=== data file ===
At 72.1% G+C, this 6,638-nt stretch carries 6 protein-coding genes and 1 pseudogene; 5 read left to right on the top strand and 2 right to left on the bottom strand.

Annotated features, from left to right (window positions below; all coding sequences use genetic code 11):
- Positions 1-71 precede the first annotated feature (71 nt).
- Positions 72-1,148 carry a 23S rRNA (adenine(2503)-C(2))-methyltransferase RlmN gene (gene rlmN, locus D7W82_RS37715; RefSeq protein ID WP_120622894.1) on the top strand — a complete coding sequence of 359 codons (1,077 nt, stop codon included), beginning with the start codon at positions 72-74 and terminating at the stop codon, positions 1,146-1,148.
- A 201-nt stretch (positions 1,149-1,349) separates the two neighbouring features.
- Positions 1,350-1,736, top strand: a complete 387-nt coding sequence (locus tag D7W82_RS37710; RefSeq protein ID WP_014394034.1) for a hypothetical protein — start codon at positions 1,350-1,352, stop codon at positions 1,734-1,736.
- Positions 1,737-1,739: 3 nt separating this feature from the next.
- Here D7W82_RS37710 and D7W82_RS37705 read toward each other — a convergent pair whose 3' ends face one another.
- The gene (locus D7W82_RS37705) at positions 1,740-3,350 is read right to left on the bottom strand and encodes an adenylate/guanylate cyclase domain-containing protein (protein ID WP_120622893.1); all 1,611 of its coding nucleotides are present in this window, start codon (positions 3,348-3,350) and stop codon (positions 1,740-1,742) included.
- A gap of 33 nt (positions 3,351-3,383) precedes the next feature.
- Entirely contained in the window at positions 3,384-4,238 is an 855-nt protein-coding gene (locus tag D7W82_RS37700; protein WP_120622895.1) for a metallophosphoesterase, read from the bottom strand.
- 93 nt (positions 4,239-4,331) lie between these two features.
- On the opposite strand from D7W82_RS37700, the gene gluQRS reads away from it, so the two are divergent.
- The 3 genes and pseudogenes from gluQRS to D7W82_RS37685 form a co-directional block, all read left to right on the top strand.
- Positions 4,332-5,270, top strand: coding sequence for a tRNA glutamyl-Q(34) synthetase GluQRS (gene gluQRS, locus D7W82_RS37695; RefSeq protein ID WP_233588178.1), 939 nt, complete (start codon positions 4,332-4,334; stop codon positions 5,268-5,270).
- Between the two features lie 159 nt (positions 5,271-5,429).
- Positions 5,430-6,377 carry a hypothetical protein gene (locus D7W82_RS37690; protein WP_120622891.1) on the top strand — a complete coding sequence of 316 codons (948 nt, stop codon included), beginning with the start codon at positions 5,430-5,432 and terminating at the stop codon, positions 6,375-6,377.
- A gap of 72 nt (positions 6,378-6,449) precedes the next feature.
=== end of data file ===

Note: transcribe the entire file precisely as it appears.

At 72.1% G+C, this 6,638-nt stretch carries 6 protein-coding genes and 1 pseudogene; 5 read left to right on the top strand and 2 right to left on the bottom strand.

Annotated features, from left to right (window positions below; all coding sequences use genetic code 11):
- Positions 1-71 precede the first annotated feature (71 nt).
- Positions 72-1,148 carry a 23S rRNA (adenine(2503)-C(2))-methyltransferase RlmN gene (gene rlmN, locus D7W82_RS37715; RefSeq protein ID WP_120622894.1) on the top strand — a complete coding sequence of 359 codons (1,077 nt, stop codon included), beginning with the start codon at positions 72-74 and terminating at the stop codon, positions 1,146-1,148.
- A 201-nt stretch (positions 1,149-1,349) separates the two neighbouring features.
- Positions 1,350-1,736, top strand: a complete 387-nt coding sequence (locus tag D7W82_RS37710; RefSeq protein ID WP_014394034.1) for a hypothetical protein — start codon at positions 1,350-1,352, stop codon at positions 1,734-1,736.
- Positions 1,737-1,739: 3 nt separating this feature from the next.
- Here D7W82_RS37710 and D7W82_RS37705 read toward each other — a convergent pair whose 3' ends face one another.
- The gene (locus D7W82_RS37705) at positions 1,740-3,350 is read right to left on the bottom strand and encodes an adenylate/guanylate cyclase domain-containing protein (protein ID WP_120622893.1); all 1,611 of its coding nucleotides are present in this window, start codon (positions 3,348-3,350) and stop codon (positions 1,740-1,742) included.
- A gap of 33 nt (positions 3,351-3,383) precedes the next feature.
- Entirely contained in the window at positions 3,384-4,238 is an 855-nt protein-coding gene (locus tag D7W82_RS37700; protein WP_120622895.1) for a metallophosphoesterase, read from the bottom strand.
- 93 nt (positions 4,239-4,331) lie between these two features.
- On the opposite strand from D7W82_RS37700, the gene gluQRS reads away from it, so the two are divergent.
- The 3 genes and pseudogenes from gluQRS to D7W82_RS37685 form a co-directional block, all read left to right on the top strand.
- Positions 4,332-5,270, top strand: coding sequence for a tRNA glutamyl-Q(34) synthetase GluQRS (gene gluQRS, locus D7W82_RS37695; RefSeq protein ID WP_233588178.1), 939 nt, complete (start codon positions 4,332-4,334; stop codon positions 5,268-5,270).
- Between the two features lie 159 nt (positions 5,271-5,429).
- Positions 5,430-6,377 carry a hypothetical protein gene (locus D7W82_RS37690; protein WP_120622891.1) on the top strand — a complete coding sequence of 316 codons (948 nt, stop codon included), beginning with the start codon at positions 5,430-5,432 and terminating at the stop codon, positions 6,375-6,377.
- A gap of 72 nt (positions 6,378-6,449) precedes the next feature.